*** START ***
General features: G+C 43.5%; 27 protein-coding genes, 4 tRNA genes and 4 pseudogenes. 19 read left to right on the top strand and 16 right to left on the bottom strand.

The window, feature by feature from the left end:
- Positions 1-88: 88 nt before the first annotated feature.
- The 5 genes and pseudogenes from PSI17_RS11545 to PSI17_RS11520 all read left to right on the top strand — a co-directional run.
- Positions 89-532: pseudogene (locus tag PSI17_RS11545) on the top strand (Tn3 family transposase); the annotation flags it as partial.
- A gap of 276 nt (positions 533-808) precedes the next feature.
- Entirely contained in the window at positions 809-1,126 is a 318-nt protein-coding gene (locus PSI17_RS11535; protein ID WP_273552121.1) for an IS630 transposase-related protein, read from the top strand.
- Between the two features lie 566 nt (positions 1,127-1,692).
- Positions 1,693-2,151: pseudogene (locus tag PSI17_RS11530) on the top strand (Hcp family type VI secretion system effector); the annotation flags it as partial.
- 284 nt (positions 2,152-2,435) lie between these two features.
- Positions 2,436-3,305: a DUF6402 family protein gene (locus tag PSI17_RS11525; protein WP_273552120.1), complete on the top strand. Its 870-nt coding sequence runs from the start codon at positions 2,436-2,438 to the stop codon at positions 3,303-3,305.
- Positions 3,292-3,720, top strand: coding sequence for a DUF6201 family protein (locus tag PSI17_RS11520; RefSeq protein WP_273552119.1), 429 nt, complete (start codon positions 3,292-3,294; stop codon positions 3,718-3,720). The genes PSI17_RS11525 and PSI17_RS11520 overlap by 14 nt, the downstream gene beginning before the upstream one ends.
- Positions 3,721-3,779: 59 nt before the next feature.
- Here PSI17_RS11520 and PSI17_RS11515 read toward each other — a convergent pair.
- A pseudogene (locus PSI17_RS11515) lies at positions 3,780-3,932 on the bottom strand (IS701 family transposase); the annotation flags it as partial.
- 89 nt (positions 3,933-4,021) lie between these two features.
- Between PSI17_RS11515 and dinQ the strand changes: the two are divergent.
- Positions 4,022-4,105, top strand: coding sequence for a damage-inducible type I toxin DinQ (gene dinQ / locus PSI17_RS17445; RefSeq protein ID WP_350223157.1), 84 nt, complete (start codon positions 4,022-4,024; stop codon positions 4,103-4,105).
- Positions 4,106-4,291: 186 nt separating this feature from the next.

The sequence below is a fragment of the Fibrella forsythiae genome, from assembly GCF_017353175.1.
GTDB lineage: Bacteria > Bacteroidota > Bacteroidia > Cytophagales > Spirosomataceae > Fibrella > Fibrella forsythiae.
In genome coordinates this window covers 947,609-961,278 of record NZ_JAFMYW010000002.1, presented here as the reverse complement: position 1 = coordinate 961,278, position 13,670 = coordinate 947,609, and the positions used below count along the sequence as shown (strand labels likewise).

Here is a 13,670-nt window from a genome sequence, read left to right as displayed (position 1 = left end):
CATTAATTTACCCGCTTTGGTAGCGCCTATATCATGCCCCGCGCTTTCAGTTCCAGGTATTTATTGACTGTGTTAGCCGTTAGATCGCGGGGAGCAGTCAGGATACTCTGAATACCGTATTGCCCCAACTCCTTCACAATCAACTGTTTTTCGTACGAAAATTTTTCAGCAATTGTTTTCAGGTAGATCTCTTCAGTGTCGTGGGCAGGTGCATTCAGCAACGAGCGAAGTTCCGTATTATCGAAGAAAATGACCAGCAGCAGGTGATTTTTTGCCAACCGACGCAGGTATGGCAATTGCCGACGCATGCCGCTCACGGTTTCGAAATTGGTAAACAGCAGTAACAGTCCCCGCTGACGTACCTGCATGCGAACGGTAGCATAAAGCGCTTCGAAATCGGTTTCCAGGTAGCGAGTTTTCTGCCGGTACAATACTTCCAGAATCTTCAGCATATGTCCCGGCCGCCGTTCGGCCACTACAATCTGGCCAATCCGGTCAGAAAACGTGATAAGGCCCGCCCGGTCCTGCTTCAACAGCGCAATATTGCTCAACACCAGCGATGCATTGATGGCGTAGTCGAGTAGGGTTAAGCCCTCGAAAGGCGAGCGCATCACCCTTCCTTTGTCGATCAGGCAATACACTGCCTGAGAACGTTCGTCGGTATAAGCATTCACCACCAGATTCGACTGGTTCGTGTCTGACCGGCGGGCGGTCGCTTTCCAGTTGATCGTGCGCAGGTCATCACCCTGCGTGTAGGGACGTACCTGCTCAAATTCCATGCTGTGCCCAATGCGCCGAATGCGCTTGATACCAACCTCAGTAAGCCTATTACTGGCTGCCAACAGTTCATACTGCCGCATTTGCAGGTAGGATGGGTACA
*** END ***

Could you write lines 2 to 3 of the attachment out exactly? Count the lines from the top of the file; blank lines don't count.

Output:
The window, feature by feature from the left end:
- Positions 1-88: 88 nt before the first annotated feature.